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Reading Reform Foundation (RRF) - Promoting Synthetic Phonics : Page Title

RRF Newsletter 54 back to contents
EditorialJennifer Chew

Two things happened early in 2005 which may be of significance for the reading debate in Britain. One was the completion, on 7 February, of a series of hearings on ‘Teaching children to read’ by the parliamentary Education and Skills Select Committee. I attended two of the three public hearings just to listen in, and was also involved in a private seminar on 26 January. The other event was the publication, just four days after the final Select Committee hearing, of Rhona Johnston and Joyce Watson’s ‘The effects of synthetic phonics teaching on reading and spelling attainment: A seven-year longitudinal study’. This study was published by the Scottish Executive Education Department (SEED), and is the culmination of work which we first heard about in the 1998 Interchange 57 report ‘Accelerating reading attainment: The effectiveness of synthetic phonics’, published by the Scottish Office Education and Industry Department. It is the work which we have all been referring to for years as ‘the Clackmannanshire study’. Clackmannanshire may be the ‘wee county’, but it has made a deservedly big impact. The study received good media coverage in Britain and was apparently mentioned even in New York newspapers.

It seems appropriate to devote much of this Newsletter to the Select Committee hearings and to the Clackmannanshire study, though other items also reinforce the message about the effectiveness of synthetic phonics. We now await the report of the Select Committee. As far as the RRF is concerned, the evidence from Clackmannanshire and elsewhere already indicates that better results are being achieved in schools where children are started off on pure synthetic phonics than in schools using the National Literacy Strategy (NLS) multi-cueing searchlights model, but if the Select Committee is not yet convinced, we hope that its members will at least see that a proper comparison is needed. Unfortunately this will take time, but testing simple context-free decoding at the end of Reception in matched synthetic phonics schools and pure NLS schools would be a quick step in the right direction.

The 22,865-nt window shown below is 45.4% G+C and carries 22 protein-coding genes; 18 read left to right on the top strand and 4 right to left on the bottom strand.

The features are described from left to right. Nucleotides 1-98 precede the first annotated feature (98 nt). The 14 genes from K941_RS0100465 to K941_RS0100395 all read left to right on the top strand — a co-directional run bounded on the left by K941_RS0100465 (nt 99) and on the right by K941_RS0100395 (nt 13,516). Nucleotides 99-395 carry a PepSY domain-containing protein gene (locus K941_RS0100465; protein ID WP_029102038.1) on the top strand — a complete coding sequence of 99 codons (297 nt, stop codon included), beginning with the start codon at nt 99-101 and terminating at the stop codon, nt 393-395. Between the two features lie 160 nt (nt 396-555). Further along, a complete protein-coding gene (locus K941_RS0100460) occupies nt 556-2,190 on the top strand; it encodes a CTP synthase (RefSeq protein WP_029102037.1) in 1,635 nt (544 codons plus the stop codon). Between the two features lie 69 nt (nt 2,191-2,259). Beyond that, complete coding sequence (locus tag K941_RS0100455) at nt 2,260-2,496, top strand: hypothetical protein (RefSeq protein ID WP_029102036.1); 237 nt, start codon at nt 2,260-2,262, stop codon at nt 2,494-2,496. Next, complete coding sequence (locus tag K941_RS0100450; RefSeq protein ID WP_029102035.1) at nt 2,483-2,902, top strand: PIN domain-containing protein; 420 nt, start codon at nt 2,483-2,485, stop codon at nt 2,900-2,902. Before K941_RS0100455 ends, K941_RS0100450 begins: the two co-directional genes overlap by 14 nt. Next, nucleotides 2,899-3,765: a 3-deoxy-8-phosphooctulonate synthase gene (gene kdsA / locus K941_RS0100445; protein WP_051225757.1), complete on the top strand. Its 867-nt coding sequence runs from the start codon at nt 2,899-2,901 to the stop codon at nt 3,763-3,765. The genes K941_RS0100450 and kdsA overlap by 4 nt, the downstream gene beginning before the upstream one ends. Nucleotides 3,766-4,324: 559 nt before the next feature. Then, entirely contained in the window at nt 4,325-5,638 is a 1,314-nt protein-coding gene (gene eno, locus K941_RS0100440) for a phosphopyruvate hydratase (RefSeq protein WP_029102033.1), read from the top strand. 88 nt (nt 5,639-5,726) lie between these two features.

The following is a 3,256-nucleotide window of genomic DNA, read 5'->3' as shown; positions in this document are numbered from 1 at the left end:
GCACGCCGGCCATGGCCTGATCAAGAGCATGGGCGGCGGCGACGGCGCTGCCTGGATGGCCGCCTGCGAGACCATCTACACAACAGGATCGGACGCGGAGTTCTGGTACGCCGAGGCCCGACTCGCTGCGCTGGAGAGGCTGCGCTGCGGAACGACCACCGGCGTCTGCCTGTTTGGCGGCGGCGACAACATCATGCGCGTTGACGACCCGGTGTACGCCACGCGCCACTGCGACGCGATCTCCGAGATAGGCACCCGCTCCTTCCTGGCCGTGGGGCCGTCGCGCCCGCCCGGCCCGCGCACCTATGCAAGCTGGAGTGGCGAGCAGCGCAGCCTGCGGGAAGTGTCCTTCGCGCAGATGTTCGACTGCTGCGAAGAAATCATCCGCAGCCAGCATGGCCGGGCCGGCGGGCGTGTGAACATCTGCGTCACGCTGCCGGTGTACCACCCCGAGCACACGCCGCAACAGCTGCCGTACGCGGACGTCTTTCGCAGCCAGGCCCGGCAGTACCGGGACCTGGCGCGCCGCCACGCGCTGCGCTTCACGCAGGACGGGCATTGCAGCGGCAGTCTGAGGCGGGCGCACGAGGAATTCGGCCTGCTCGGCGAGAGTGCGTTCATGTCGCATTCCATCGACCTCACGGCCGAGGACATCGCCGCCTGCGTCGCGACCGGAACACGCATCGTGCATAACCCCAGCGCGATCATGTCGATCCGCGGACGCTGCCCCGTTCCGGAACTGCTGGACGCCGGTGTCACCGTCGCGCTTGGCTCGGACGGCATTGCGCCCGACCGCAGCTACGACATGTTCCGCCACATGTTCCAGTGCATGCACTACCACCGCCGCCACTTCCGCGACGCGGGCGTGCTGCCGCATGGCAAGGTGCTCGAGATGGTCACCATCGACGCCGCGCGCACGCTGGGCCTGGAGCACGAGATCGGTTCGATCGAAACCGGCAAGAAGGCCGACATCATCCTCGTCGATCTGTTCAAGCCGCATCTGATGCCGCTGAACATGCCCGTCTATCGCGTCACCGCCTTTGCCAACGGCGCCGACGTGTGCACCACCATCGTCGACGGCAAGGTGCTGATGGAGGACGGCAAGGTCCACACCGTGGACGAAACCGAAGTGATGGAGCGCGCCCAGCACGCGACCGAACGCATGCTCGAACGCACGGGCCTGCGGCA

It is worth stressing again that the essence of ‘synthetic’ phonics is its great emphasis on synthesising (‘putting together’ or ‘blending’): beginners are taught to read all words they encounter by producing sounds for the letters and blending those sounds. This means that they must be quick and automatic at producing sounds for letters and that the words they are asked to read, for at least the first few weeks, should embody only the letter-sound correspondences taught to date. This may sound narrow, but it is surely not unreasonable, given that many of these children have not yet turned five when they start school and that this approach is strongly supported by research.

The NLS approach, by contrast, has beginners ‘reading’ books from the start, identifying some words by sounding out and blending but (arguably) identifying many more by using context, sight-word recognition, grammar and even pictures. The NLS’s commitment to teaching children to use all these cues was reiterated by the Director of the Primary National Strategy when he appeared before the Select Committee on 8 December. In view of this, the RRF feels justified in continuing to maintain that the NLS approach is markedly different from genuine synthetic phonics. We believe that synthetic phonics is better by a considerable margin, but we shall stand corrected if firm evidence emerges to the contrary. If such evidence does not emerge, we shall continue to advocate synthetic phonics as the approach which is not only the most child-friendly for beginners but which also produces the best short- and long-term results.

The Select Committee transcripts and the Clackmannanshire study are both lengthy. My summaries are therefore very selective, and my selection inevitably reflects my own view of what is important. Full transcripts of the Select Committee public hearings are available at, and the full Johnston and Watson study can be found at




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